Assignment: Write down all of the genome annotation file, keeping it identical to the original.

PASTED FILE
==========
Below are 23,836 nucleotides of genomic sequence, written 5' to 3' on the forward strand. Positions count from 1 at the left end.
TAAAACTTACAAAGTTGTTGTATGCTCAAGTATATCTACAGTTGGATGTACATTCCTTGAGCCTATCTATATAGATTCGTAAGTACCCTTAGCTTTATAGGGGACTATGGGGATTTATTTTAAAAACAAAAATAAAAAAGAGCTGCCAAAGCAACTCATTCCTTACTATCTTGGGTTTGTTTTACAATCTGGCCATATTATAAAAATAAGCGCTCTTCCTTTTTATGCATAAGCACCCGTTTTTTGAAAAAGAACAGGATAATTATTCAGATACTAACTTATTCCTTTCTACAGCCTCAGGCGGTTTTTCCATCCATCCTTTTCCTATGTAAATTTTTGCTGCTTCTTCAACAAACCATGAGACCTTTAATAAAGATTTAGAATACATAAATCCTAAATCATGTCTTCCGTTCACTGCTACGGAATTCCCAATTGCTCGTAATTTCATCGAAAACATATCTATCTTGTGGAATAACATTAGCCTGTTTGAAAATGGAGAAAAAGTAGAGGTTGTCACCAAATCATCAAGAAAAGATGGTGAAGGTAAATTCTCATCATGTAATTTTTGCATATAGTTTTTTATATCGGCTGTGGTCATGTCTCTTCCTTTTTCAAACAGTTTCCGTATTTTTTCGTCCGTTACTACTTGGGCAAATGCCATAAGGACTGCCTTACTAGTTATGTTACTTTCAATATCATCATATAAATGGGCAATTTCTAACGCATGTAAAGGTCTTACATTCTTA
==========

Below are 23,836 nucleotides of genomic sequence, written 5' to 3' on the forward strand. Positions count from 1 at the left end.
TAAAACTTACAAAGTTGTTGTATGCTCAAGTATATCTACAGTTGGATGTACATTCCTTGAGCCTATCTATATAGATTCGTAAGTACCCTTAGCTTTATAGGGGACTATGGGGATTTATTTTAAAAACAAAAATAAAAAAGAGCTGCCAAAGCAACTCATTCCTTACTATCTTGGGTTTGTTTTACAATCTGGCCATATTATAAAAATAAGCGCTCTTCCTTTTTATGCATAAGCACCCGTTTTTTGAAAAAGAACAGGATAATTATTCAGATACTAACTTATTCCTTTCTACAGCCTCAGGCGGTTTTTCCATCCATCCTTTTCCTATGTAAATTTTTGCTGCTTCTTCAACAAACCATGAGACCTTTAATAAAGATTTAGAATACATAAATCCTAAATCATGTCTTCCGTTCACTGCTACGGAATTCCCAATTGCTCGTAATTTCATCGAAAACATATCTATCTTGTGGAATAACATTAGCCTGTTTGAAAATGGAGAAAAAGTAGAGGTTGTCACCAAATCATCAAGAAAAGATGGTGAAGGTAAATTCTCATCATGTAATTTTTGCATATAGTTTTTTATATCGGCTGTGGTCATGTCTCTTCCTTTTTCAAACAGTTTCCGTATTTTTTCGTCCGTTACTACTTGGGCAAATGCCATAAGGACTGCCTTACTAGTTATGTTACTTTCAATATCATCATATAAATGGGCAATTTCTAACGCATGTAAAGGTCTTACATTCTTA